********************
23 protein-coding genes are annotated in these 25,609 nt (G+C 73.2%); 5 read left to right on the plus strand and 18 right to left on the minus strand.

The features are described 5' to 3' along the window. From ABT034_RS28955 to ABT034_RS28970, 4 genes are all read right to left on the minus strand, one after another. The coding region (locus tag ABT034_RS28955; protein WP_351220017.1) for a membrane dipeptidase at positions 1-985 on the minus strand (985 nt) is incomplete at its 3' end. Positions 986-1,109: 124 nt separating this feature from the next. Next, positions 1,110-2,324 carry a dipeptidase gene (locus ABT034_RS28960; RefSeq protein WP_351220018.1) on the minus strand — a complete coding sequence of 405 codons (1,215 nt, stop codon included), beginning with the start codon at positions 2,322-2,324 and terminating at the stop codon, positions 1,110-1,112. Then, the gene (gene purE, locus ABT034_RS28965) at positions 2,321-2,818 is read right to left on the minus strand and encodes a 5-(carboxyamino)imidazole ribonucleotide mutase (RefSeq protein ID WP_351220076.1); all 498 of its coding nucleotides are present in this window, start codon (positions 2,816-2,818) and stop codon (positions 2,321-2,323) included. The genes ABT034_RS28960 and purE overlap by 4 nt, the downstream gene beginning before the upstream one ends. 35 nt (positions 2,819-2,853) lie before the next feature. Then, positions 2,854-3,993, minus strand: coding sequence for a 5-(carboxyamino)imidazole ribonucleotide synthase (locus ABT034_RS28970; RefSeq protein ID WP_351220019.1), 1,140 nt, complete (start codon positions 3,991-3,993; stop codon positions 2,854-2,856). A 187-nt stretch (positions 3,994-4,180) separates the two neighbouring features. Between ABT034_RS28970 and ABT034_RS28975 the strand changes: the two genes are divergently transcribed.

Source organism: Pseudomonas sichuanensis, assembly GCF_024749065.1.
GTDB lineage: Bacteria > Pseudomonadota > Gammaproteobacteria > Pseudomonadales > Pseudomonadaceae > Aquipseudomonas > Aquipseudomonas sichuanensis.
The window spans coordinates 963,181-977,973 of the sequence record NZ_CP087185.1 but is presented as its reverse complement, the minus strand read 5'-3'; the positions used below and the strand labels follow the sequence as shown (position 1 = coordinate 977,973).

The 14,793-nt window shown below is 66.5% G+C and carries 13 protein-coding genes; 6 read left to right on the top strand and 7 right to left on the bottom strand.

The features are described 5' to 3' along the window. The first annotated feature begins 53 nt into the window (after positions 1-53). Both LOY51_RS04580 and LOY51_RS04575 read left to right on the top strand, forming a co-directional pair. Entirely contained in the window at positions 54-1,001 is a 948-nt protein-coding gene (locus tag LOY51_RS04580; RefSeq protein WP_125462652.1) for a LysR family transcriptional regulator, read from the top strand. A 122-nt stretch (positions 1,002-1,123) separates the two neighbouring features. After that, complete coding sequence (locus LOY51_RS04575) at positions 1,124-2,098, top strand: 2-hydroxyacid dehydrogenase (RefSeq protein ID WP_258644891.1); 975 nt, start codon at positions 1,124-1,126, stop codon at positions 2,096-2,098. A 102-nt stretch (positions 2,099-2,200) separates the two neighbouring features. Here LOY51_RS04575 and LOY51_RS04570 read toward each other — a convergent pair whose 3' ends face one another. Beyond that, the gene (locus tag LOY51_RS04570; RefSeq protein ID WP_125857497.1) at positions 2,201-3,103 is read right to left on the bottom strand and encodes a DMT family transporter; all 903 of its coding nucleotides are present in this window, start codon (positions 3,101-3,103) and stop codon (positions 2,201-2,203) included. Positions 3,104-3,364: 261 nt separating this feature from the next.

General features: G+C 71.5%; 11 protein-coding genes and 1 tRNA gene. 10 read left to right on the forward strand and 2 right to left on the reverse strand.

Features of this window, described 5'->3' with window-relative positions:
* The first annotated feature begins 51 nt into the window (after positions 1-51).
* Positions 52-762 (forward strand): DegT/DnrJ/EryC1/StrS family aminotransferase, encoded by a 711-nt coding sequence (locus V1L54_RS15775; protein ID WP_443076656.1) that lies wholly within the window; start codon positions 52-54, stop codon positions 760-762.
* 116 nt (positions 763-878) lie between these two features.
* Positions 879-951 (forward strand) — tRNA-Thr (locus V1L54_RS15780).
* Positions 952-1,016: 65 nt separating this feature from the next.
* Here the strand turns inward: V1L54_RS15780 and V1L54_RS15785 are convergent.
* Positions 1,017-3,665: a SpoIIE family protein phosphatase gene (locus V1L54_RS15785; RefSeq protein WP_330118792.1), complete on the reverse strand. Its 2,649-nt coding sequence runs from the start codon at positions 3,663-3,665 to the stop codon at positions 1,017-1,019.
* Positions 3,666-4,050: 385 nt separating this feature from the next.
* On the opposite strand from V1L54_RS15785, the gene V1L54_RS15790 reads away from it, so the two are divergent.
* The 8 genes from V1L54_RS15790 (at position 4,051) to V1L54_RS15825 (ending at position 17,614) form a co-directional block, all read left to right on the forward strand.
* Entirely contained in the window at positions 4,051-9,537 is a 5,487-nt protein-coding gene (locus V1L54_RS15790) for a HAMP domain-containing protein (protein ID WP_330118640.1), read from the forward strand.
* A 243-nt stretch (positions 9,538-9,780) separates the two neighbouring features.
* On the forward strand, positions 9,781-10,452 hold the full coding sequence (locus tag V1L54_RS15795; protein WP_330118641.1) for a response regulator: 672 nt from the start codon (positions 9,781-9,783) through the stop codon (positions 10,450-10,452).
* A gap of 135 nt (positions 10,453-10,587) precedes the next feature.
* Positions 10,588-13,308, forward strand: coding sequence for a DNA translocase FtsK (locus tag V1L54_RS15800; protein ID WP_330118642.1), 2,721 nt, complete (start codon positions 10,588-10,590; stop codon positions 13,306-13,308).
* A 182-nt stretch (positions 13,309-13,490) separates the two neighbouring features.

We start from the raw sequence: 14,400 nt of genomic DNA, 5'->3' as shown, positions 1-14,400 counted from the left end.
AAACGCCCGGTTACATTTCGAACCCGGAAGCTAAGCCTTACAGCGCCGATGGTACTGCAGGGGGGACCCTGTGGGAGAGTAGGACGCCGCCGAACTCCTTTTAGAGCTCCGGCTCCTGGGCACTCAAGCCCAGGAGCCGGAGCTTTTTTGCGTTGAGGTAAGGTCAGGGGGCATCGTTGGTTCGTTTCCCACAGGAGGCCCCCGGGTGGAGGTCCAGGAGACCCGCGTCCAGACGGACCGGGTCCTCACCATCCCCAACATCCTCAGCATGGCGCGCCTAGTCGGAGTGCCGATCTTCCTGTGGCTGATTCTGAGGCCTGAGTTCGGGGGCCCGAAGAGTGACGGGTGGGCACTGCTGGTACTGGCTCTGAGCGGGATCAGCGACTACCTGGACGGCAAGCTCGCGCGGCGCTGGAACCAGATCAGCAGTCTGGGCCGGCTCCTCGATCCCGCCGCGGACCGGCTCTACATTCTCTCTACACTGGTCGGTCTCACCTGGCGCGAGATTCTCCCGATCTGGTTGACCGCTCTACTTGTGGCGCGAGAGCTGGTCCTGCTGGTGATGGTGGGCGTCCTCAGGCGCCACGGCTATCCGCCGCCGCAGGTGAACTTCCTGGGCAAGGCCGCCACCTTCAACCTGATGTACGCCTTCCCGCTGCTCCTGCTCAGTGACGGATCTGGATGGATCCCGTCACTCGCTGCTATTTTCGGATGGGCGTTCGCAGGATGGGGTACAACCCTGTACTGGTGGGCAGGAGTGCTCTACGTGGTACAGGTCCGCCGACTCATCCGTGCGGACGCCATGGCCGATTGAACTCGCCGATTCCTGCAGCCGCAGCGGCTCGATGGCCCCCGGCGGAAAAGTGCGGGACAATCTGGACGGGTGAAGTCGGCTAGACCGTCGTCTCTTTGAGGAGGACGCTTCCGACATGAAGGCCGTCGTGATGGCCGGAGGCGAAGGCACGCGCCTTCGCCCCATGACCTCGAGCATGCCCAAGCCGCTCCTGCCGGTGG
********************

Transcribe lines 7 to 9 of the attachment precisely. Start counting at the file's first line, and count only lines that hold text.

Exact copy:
The features are described 5' to 3' along the window. The first annotated feature begins 53 nt into the window (after positions 1-53). Both LOY51_RS04580 and LOY51_RS04575 read left to right on the top strand, forming a co-directional pair. Entirely contained in the window at positions 54-1,001 is a 948-nt protein-coding gene (locus tag LOY51_RS04580; RefSeq protein WP_125462652.1) for a LysR family transcriptional regulator, read from the top strand. A 122-nt stretch (positions 1,002-1,123) separates the two neighbouring features. After that, complete coding sequence (locus LOY51_RS04575) at positions 1,124-2,098, top strand: 2-hydroxyacid dehydrogenase (RefSeq protein ID WP_258644891.1); 975 nt, start codon at positions 1,124-1,126, stop codon at positions 2,096-2,098. A 102-nt stretch (positions 2,099-2,200) separates the two neighbouring features. Here LOY51_RS04575 and LOY51_RS04570 read toward each other — a convergent pair whose 3' ends face one another. Beyond that, the gene (locus tag LOY51_RS04570; RefSeq protein ID WP_125857497.1) at positions 2,201-3,103 is read right to left on the bottom strand and encodes a DMT family transporter; all 903 of its coding nucleotides are present in this window, start codon (positions 3,101-3,103) and stop codon (positions 2,201-2,203) included. Positions 3,104-3,364: 261 nt separating this feature from the next.

General features: G+C 71.5%; 11 protein-coding genes and 1 tRNA gene. 10 read left to right on the forward strand and 2 right to left on the reverse strand.

Features of this window, described 5'->3' with window-relative positions: